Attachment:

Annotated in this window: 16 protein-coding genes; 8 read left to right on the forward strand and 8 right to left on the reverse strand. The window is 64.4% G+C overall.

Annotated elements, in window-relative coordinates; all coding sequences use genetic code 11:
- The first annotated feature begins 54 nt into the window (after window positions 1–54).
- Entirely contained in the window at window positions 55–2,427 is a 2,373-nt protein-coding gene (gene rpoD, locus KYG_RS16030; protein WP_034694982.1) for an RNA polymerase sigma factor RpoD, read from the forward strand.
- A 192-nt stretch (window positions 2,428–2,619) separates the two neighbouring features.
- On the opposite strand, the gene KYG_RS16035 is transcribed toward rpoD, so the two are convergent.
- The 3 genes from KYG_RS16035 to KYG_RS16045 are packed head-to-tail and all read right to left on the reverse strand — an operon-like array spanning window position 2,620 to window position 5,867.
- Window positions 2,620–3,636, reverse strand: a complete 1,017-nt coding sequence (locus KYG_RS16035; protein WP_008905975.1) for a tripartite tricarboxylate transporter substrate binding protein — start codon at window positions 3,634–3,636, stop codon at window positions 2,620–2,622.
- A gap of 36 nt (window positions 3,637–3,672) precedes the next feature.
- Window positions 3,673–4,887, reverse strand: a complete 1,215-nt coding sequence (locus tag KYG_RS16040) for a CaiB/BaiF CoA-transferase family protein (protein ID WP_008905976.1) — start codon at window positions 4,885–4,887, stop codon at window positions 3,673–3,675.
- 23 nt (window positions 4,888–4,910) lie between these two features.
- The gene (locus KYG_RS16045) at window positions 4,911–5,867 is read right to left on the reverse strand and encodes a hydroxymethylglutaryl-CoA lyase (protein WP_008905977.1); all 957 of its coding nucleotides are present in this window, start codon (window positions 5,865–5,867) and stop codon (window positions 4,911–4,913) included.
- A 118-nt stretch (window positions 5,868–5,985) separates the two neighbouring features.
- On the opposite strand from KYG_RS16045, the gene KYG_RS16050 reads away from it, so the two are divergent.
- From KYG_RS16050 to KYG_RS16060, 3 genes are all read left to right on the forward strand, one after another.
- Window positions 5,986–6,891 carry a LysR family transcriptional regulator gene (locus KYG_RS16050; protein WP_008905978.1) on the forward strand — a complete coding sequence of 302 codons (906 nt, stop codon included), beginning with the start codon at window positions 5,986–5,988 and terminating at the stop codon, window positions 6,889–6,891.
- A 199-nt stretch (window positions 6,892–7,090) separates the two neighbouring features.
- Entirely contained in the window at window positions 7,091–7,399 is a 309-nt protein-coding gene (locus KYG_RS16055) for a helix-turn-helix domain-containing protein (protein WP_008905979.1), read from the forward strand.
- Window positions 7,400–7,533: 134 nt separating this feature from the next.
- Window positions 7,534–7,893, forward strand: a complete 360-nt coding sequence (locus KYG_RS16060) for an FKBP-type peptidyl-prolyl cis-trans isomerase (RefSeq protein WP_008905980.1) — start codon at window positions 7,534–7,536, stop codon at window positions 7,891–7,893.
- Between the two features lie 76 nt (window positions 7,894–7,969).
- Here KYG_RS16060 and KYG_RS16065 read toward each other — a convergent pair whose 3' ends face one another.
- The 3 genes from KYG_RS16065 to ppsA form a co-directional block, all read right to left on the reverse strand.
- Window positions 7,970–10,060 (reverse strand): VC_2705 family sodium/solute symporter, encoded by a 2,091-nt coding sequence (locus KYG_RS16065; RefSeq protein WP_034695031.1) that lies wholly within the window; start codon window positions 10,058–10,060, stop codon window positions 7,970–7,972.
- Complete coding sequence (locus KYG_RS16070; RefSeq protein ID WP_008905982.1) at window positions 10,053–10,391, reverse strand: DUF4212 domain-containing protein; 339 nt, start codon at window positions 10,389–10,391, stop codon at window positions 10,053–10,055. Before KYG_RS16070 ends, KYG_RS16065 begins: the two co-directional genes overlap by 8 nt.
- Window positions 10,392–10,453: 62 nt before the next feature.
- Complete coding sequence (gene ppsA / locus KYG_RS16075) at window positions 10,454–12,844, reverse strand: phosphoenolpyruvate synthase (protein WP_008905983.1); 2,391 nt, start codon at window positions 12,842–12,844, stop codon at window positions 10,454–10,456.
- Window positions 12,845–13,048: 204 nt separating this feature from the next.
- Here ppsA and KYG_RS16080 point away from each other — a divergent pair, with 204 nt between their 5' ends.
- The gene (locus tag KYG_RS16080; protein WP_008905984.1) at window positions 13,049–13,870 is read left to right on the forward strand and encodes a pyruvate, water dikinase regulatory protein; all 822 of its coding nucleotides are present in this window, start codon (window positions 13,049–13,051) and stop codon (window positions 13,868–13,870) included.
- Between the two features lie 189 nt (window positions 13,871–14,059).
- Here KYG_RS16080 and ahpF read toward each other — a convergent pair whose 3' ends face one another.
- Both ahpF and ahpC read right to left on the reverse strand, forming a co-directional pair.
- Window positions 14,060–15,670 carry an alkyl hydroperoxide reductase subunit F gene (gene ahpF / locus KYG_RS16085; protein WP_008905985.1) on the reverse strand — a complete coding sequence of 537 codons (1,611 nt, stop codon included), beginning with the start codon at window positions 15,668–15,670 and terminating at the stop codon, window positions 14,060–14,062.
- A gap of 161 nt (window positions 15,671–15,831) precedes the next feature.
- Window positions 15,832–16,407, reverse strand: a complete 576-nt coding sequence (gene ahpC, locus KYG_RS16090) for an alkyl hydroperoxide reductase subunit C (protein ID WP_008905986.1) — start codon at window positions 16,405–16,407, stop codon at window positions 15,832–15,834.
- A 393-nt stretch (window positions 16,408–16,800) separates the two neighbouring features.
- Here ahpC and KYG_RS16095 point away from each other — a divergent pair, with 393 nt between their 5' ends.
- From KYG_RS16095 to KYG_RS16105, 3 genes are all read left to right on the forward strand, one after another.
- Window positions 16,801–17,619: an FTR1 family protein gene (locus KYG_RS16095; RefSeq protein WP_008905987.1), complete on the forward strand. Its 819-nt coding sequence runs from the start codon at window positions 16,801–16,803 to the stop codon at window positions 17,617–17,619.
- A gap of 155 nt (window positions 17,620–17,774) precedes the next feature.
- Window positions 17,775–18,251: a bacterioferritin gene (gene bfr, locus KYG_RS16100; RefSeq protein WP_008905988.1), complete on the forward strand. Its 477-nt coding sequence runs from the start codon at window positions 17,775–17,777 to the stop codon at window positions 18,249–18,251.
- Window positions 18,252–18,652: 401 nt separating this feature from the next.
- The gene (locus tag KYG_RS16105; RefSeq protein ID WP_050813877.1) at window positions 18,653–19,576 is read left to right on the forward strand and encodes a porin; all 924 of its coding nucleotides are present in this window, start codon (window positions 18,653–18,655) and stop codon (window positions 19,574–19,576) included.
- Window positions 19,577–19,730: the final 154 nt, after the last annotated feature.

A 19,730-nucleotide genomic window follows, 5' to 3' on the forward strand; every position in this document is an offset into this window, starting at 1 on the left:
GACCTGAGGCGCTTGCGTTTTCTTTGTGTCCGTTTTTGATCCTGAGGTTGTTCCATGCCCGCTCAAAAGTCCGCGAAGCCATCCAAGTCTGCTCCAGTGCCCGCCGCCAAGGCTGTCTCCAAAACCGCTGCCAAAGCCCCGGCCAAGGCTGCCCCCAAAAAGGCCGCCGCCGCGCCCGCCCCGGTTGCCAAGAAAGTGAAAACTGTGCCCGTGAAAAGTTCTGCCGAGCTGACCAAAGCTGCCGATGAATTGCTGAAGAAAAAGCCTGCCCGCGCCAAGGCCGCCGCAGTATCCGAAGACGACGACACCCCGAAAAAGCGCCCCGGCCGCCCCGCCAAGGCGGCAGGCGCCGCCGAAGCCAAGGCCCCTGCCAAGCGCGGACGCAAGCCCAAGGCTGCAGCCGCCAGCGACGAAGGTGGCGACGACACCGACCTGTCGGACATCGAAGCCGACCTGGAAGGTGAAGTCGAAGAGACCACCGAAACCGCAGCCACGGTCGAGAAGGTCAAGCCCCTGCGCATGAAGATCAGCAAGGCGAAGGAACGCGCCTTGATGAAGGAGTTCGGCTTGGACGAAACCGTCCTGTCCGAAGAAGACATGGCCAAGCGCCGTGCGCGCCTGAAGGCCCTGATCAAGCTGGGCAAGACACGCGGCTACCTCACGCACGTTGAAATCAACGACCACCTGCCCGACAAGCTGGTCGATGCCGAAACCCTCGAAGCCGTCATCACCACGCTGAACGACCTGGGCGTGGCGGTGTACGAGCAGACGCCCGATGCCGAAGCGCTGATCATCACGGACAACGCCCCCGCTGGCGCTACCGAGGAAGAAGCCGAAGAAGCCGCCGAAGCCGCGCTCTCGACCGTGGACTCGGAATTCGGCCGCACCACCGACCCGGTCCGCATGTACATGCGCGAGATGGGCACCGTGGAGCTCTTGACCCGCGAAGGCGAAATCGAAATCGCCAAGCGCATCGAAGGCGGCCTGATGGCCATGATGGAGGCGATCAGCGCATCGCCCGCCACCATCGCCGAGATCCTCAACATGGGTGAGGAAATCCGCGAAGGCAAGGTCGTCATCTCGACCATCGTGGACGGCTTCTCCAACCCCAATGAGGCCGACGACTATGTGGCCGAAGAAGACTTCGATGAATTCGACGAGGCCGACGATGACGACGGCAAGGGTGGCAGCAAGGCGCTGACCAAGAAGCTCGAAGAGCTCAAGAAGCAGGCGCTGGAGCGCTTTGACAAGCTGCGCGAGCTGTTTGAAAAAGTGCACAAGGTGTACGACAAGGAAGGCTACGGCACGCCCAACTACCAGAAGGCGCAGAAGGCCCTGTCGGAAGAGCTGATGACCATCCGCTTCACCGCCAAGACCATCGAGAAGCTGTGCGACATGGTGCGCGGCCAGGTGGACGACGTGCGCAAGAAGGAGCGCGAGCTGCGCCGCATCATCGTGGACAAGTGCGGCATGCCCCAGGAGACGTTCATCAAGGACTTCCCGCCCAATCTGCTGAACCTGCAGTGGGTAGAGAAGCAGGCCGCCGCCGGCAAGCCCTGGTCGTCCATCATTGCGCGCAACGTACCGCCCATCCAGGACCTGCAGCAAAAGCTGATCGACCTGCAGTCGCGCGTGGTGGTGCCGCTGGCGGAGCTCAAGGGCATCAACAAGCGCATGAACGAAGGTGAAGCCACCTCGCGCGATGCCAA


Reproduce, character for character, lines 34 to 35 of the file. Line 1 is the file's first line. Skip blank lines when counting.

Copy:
- Window positions 14,060–15,670 carry an alkyl hydroperoxide reductase subunit F gene (gene ahpF / locus KYG_RS16085; protein WP_008905985.1) on the reverse strand — a complete coding sequence of 537 codons (1,611 nt, stop codon included), beginning with the start codon at window positions 15,668–15,670 and terminating at the stop codon, window positions 14,060–14,062.
- A gap of 161 nt (window positions 15,671–15,831) precedes the next feature.